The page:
My experience with Hitchens is that he is much better at rhetoric than logical conclusions.

      • The Thinker says:

        1, This is the mainstream view of evolution and geology accepted by virtually the entire scientific community, and it is backed up with tremendous evidence. If you’re still holding onto creationism, then your religion is utterly false.
        2. It has nothing to do with my opinion. Given evolution, any creator is either incompetent, indifferent or intentionally cruel. There is no logical way out of it.
        3. Evil has nothing to do with transcendence. The moral argument can be easily refuted by the euthyphro dilemma and other arguments. If you want to debate this. let me know.

        • humblesmith says:

          As for there being “virtually the entire scientific community” agreeing on darwinian evolution, presented in such a mass scale as your earlier claim, I beg to differ, since the facts say otherwise. See here: https://humblesmith.wordpress.com/2010/10/20/dissent-from-darwin/ As of four years ago, the list had over 800 names; I’ve not counted them recently. I would also submit, admitedly as a layman, the works of Stephen Meyer and recent works by Michael Behe, the latter of which seems to have begun efforts to quantifiably measure the limits of evolution’s capabilities. Regardless of what one thinks of Meyer and Behe, the list of dissenters is a brute fact.
          The moral argument has a foundation in the mere existence of good and evil. One cannot continue to claim the existence of evil, as you have done repeatedly (the latest was “cruel”), without there being a standard of good and evil that goes beyond chemistry and physics. See the following:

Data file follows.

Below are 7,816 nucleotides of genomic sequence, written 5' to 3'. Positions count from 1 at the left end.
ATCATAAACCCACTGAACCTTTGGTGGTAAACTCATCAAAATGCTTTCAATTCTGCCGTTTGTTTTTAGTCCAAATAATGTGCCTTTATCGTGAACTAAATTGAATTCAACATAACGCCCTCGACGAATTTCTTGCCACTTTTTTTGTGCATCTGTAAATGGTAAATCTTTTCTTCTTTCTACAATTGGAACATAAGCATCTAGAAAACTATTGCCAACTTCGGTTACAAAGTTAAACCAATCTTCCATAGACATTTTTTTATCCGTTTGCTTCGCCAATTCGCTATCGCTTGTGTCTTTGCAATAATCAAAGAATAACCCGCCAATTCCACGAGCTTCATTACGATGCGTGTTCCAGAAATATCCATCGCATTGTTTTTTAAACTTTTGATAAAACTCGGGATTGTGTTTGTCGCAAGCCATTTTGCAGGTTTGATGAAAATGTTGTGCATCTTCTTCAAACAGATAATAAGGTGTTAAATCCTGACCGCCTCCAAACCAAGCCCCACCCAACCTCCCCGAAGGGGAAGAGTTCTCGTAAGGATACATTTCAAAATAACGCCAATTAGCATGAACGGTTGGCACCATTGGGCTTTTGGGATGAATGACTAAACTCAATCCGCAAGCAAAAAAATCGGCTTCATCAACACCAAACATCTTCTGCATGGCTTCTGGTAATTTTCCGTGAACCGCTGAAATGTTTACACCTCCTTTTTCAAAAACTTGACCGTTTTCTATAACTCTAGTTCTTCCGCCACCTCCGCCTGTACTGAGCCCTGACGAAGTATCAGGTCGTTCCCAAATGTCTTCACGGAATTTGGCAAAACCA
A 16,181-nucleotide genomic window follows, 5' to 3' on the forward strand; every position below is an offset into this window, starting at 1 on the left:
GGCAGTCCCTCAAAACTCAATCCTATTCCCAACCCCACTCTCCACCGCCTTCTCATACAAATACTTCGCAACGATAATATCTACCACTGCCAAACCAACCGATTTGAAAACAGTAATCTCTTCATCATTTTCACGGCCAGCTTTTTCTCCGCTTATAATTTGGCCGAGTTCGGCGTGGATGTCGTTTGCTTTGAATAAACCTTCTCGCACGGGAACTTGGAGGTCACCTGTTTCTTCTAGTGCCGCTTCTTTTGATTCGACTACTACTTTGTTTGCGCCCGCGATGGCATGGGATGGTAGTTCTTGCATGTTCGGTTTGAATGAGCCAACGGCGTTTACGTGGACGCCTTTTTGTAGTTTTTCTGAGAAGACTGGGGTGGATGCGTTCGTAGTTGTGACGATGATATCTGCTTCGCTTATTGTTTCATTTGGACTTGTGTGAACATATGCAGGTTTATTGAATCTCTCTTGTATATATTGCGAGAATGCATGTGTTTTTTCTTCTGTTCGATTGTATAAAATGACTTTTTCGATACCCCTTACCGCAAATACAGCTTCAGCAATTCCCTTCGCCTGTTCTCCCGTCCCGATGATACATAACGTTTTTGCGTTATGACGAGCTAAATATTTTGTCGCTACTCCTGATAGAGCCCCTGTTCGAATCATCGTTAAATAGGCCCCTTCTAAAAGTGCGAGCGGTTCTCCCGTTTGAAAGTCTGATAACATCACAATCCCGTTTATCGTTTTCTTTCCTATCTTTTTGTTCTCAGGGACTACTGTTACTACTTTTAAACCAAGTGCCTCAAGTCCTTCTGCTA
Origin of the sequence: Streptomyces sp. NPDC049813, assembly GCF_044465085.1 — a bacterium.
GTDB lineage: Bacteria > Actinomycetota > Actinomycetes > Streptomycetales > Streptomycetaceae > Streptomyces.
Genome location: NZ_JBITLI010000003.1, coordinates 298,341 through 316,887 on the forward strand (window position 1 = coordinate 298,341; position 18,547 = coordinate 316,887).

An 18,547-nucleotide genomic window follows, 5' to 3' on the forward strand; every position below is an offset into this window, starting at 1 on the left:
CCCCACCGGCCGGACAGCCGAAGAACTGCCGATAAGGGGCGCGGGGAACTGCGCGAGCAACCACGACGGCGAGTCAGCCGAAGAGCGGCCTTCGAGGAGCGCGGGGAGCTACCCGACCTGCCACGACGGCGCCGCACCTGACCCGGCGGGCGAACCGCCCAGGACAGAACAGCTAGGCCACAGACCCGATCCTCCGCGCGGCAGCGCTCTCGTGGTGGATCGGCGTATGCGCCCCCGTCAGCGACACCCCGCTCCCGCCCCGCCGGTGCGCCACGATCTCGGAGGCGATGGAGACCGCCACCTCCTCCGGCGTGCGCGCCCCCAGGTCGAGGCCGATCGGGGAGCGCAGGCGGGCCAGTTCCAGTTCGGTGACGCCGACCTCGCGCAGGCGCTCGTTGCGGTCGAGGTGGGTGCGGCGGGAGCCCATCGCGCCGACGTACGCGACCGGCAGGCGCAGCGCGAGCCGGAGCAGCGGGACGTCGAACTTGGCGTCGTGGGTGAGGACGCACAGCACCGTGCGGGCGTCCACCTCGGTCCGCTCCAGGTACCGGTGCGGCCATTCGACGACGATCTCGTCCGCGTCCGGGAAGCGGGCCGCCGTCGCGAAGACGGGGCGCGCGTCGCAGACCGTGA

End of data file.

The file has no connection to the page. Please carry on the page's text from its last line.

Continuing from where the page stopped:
https://humblesmith.wordpress.com/2011/06/10/does-the-existence-of-moral-evil-prove-or-disprove-god/
          https://humblesmith.wordpress.com/2012/08/16/problem-of-evil/
          https://humblesmith.wordpress.com/2011/01/11/atheists-morality-again/
          As for euthyphro, the dilemma has been successfully split for some time now, with the heart of it being the simplicity of God. I suppose I need a post on this; stay tuned. Regardless, euthryphro does not refute the is/ought divide, which is one of the pillars of the moral argument. If objective moral evil exists, then good and evil exists independent of our perception of it, materialism is refuted, and moral lawgiver is necessary. I’ve done posts on this in the past, but not recently. Perhaps it is time for another.

          • The Thinker says:

            As for there being “virtually the entire scientific community” agreeing on darwinian evolution, presented in such a mass scale as your earlier claim, I beg to differ, since the facts say otherwise. See here: https://humblesmith.wordpress.com/2010/10/20/dissent-from-darwin/ As of four years ago, the list had over 800 names

            Ha ha. Oh come on. Have you ever heard of Project Steve? NCSE’s “Project Steve” is a tongue-in-cheek parody of a long-standing creationist tradition of amassing lists of “scientists who doubt evolution” or “scientists who dissent from Darwinism.” They have a list of over 1300 scientists just named Steve who accept evolution. So 800 dissenters is a drop in the bucket, you know what percentage of scientists that is? Less than 1 %.

            One cannot continue to claim the existence of evil, as you have done repeatedly (the latest was “cruel”), without there being a standard of good and evil that goes beyond chemistry and physics.

            Can you define “evil” for me please?

            As for euthyphro, the dilemma has been successfully split for some time now, with the heart of it being the simplicity of God.

            No it hasn’t. If you want to debate the moral argument, just let me know. It’s one of the easiest arguments to refute. Instead of posting on this, why don’t we debate it and you can use your response and mine as the material for the post itself? It will allow you to have a real atheist’s views be seen instead of your silly parodies.

            If objective moral evil exists, then good and evil exists independent of our perception of it, materialism is refuted, and moral lawgiver is necessary.

            That makes absolutely no logical sense. I seriously want to debate you on this. What do you say?

          • humblesmith says:

            With the failure to respond to what I’ve already posted, there is really not much more reason to continue.